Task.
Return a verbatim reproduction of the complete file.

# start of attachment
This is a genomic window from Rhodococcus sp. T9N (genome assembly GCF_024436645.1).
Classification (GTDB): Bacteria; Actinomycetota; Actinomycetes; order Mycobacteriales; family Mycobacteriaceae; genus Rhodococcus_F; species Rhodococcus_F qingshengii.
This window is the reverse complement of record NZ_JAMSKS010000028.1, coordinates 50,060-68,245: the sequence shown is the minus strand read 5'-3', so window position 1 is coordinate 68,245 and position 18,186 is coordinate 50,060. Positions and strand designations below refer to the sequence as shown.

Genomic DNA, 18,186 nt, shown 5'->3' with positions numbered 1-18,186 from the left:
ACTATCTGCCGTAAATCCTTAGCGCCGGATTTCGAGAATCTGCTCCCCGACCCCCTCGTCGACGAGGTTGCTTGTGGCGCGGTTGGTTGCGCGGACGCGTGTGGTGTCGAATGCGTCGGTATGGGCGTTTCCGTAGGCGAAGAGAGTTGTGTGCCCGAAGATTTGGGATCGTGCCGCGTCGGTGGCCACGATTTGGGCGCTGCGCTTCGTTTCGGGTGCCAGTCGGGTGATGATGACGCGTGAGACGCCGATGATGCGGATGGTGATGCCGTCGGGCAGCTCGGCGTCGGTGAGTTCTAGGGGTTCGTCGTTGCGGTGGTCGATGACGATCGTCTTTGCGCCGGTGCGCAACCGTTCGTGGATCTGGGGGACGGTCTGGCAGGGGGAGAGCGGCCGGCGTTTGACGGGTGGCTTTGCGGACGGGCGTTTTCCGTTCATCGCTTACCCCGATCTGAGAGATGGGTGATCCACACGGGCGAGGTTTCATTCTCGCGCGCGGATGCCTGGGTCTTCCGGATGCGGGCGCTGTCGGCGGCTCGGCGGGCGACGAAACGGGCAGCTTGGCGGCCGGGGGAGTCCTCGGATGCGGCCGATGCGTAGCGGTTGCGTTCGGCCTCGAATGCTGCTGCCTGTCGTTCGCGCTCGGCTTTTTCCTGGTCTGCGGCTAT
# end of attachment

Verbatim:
This is a genomic window from Rhodococcus sp. T9N (genome assembly GCF_024436645.1).
Classification (GTDB): Bacteria; Actinomycetota; Actinomycetes; order Mycobacteriales; family Mycobacteriaceae; genus Rhodococcus_F; species Rhodococcus_F qingshengii.
This window is the reverse complement of record NZ_JAMSKS010000028.1, coordinates 50,060-68,245: the sequence shown is the minus strand read 5'-3', so window position 1 is coordinate 68,245 and position 18,186 is coordinate 50,060. Positions and strand designations below refer to the sequence as shown.

Genomic DNA, 18,186 nt, shown 5'->3' with positions numbered 1-18,186 from the left:
ACTATCTGCCGTAAATCCTTAGCGCCGGATTTCGAGAATCTGCTCCCCGACCCCCTCGTCGACGAGGTTGCTTGTGGCGCGGTTGGTTGCGCGGACGCGTGTGGTGTCGAATGCGTCGGTATGGGCGTTTCCGTAGGCGAAGAGAGTTGTGTGCCCGAAGATTTGGGATCGTGCCGCGTCGGTGGCCACGATTTGGGCGCTGCGCTTCGTTTCGGGTGCCAGTCGGGTGATGATGACGCGTGAGACGCCGATGATGCGGATGGTGATGCCGTCGGGCAGCTCGGCGTCGGTGAGTTCTAGGGGTTCGTCGTTGCGGTGGTCGATGACGATCGTCTTTGCGCCGGTGCGCAACCGTTCGTGGATCTGGGGGACGGTCTGGCAGGGGGAGAGCGGCCGGCGTTTGACGGGTGGCTTTGCGGACGGGCGTTTTCCGTTCATCGCTTACCCCGATCTGAGAGATGGGTGATCCACACGGGCGAGGTTTCATTCTCGCGCGCGGATGCCTGGGTCTTCCGGATGCGGGCGCTGTCGGCGGCTCGGCGGGCGACGAAACGGGCAGCTTGGCGGCCGGGGGAGTCCTCGGATGCGGCCGATGCGTAGCGGTTGCGTTCGGCCTCGAATGCTGCTGCCTGTCGTTCGCGCTCGGCTTTTTCCTGGTCTGCGGCTAT